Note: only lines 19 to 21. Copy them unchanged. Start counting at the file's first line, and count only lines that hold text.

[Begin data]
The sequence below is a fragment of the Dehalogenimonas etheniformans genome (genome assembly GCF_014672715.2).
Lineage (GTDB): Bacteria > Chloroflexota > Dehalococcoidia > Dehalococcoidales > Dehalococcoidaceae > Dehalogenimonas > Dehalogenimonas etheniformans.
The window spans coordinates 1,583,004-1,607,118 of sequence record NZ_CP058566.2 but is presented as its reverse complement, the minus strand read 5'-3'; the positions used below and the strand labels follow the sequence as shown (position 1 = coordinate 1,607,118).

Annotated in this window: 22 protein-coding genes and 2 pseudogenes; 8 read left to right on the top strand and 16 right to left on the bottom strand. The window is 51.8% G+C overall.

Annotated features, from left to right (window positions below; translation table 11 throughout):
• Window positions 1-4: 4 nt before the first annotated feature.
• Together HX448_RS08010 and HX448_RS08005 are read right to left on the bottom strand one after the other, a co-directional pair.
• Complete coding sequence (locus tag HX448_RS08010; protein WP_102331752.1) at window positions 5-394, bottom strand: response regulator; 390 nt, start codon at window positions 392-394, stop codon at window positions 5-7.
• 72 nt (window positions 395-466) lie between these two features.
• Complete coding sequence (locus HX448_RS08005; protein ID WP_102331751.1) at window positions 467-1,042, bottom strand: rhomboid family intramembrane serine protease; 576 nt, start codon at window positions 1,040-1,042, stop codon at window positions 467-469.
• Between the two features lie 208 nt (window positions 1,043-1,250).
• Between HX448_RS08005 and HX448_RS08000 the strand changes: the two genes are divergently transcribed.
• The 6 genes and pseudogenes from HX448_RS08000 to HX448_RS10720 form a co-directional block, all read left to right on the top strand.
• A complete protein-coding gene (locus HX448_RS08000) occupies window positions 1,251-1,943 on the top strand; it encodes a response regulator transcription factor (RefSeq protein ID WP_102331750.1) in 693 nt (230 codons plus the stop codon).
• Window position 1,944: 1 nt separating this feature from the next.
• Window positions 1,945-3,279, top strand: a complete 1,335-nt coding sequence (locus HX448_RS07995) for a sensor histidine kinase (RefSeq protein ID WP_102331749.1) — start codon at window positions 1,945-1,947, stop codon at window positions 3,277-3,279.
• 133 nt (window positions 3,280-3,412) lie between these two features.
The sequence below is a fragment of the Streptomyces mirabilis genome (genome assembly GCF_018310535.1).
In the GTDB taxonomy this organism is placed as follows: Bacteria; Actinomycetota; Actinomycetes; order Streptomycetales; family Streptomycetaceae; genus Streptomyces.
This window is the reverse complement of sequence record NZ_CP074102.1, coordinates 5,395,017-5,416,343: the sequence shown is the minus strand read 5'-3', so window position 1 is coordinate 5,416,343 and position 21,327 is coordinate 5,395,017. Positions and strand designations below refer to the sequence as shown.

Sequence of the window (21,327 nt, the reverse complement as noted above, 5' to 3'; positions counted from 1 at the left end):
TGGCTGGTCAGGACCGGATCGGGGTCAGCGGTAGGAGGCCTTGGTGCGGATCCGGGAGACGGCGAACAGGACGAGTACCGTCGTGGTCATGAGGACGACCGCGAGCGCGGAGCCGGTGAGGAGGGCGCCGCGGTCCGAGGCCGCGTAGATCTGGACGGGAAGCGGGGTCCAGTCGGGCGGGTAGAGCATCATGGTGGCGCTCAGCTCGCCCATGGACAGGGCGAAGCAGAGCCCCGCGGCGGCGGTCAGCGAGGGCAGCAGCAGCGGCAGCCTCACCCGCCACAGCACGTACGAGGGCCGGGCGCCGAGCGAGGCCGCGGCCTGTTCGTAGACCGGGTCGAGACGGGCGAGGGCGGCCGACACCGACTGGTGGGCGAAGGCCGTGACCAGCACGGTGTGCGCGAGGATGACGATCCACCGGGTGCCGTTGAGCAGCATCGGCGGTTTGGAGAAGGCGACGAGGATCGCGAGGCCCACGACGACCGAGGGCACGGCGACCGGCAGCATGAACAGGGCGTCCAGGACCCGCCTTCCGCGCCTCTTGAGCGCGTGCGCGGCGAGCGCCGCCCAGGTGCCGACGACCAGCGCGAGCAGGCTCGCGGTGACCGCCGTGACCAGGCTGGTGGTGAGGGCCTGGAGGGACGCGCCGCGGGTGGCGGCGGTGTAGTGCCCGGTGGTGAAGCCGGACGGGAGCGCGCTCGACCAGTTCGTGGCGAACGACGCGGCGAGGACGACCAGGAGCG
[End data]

In the GTDB taxonomy this organism is placed as follows: Bacteria; Actinomycetota; Actinomycetes; order Streptomycetales; family Streptomycetaceae; genus Streptomyces.
This window is the reverse complement of sequence record NZ_CP074102.1, coordinates 5,395,017-5,416,343: the sequence shown is the minus strand read 5'-3', so window position 1 is coordinate 5,416,343 and position 21,327 is coordinate 5,395,017. Positions and strand designations below refer to the sequence as shown.

Sequence of the window (21,327 nt, the reverse complement as noted above, 5' to 3'; positions counted from 1 at the left end):